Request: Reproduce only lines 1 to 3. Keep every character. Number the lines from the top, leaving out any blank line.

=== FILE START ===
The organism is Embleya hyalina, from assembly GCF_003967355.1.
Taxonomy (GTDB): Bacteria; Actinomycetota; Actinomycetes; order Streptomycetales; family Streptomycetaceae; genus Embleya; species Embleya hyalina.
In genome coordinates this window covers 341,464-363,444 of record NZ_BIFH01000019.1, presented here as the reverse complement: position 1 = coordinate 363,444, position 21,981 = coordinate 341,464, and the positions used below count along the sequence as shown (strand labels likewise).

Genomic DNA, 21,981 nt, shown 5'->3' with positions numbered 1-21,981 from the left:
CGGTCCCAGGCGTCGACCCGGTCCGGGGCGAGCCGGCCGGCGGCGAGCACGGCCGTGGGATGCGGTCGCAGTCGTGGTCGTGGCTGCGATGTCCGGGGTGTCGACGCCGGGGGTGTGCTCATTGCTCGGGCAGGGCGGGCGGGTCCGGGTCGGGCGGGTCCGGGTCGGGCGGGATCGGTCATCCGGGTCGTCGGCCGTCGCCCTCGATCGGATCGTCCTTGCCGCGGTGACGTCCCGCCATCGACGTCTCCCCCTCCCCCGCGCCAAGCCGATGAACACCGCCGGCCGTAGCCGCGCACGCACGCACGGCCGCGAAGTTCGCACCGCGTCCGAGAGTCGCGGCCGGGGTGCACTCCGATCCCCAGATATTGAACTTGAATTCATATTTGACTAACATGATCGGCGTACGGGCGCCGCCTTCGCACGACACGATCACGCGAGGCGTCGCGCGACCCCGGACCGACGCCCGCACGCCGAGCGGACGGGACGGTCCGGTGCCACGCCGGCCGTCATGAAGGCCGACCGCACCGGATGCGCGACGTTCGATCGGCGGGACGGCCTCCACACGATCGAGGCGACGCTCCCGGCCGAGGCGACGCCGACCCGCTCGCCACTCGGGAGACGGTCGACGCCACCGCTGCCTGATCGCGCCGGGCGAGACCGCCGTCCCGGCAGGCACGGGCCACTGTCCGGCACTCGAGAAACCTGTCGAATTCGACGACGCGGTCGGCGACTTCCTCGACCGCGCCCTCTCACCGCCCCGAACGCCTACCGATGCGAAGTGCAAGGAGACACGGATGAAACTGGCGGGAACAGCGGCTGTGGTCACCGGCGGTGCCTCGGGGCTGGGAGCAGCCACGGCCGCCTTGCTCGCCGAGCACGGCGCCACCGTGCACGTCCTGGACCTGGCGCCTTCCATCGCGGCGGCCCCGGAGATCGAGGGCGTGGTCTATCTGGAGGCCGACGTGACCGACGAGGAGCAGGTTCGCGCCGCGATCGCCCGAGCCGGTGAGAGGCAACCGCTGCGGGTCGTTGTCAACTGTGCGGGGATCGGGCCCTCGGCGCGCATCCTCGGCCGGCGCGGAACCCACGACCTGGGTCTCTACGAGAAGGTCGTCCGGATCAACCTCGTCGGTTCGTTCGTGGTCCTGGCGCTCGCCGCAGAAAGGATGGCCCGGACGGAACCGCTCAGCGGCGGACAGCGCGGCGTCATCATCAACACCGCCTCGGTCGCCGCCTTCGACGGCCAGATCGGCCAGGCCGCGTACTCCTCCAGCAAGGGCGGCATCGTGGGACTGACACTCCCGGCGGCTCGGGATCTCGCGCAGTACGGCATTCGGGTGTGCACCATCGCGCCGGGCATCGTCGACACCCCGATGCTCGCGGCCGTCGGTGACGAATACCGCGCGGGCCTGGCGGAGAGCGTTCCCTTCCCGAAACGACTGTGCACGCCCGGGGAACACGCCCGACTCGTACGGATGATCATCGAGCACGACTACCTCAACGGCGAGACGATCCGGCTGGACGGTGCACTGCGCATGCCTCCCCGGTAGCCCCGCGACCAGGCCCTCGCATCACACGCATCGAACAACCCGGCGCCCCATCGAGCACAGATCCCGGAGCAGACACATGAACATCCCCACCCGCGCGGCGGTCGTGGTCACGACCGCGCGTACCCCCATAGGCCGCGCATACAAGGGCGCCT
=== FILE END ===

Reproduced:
The organism is Embleya hyalina, from assembly GCF_003967355.1.
Taxonomy (GTDB): Bacteria; Actinomycetota; Actinomycetes; order Streptomycetales; family Streptomycetaceae; genus Embleya; species Embleya hyalina.
In genome coordinates this window covers 341,464-363,444 of record NZ_BIFH01000019.1, presented here as the reverse complement: position 1 = coordinate 363,444, position 21,981 = coordinate 341,464, and the positions used below count along the sequence as shown (strand labels likewise).